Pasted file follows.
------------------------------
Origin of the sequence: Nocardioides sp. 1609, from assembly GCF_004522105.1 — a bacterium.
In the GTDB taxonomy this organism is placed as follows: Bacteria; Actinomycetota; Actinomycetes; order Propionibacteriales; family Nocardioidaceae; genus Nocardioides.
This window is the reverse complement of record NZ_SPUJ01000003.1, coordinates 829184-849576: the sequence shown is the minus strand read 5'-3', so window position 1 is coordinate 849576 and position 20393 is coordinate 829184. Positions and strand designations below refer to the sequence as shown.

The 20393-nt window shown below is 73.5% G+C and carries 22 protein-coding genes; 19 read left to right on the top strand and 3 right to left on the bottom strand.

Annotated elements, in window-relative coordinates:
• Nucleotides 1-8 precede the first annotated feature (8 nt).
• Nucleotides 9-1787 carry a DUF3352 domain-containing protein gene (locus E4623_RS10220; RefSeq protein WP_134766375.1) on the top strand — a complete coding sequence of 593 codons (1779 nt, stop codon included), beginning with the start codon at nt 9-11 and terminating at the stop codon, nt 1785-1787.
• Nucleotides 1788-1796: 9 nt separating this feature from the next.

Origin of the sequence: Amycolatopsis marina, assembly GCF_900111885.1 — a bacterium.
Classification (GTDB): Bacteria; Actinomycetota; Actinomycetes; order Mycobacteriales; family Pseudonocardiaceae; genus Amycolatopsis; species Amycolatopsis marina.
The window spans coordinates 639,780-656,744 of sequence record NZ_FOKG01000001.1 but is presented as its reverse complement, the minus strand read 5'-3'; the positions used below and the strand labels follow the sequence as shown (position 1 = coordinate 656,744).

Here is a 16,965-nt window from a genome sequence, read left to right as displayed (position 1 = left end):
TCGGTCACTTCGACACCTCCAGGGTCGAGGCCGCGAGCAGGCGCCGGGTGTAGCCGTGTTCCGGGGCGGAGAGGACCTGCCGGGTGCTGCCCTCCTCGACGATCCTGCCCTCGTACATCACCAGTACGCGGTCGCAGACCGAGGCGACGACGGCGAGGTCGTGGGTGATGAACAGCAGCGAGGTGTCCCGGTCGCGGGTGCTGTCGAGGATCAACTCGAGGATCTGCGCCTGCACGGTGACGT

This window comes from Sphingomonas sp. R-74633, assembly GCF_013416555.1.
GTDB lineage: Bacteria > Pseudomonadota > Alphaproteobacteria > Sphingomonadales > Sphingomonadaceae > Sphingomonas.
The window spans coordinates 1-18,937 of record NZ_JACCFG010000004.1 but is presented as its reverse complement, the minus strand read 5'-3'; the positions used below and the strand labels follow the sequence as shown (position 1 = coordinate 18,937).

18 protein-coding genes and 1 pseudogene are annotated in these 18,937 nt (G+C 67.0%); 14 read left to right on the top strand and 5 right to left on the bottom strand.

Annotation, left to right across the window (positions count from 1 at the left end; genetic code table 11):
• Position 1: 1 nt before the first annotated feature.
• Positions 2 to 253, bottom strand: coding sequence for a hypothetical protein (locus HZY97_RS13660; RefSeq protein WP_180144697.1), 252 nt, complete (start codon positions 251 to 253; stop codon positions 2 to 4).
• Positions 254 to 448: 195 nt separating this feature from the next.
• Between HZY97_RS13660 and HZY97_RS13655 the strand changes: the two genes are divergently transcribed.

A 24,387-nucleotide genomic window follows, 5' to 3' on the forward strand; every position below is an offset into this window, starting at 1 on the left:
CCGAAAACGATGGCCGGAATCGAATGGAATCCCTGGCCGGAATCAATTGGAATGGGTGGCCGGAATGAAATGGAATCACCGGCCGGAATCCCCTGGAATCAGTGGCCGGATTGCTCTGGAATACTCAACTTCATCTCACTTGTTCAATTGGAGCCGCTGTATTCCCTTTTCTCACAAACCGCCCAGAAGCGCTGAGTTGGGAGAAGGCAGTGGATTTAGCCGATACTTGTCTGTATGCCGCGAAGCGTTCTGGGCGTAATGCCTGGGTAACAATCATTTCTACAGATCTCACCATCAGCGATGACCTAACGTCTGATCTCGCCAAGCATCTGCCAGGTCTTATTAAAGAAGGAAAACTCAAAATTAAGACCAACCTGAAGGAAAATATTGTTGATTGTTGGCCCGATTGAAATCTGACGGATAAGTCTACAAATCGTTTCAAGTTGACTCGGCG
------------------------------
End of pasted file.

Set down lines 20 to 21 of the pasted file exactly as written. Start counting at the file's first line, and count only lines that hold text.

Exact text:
• Positions 2 to 253, bottom strand: coding sequence for a hypothetical protein (locus HZY97_RS13660; RefSeq protein WP_180144697.1), 252 nt, complete (start codon positions 251 to 253; stop codon positions 2 to 4).
• Positions 254 to 448: 195 nt separating this feature from the next.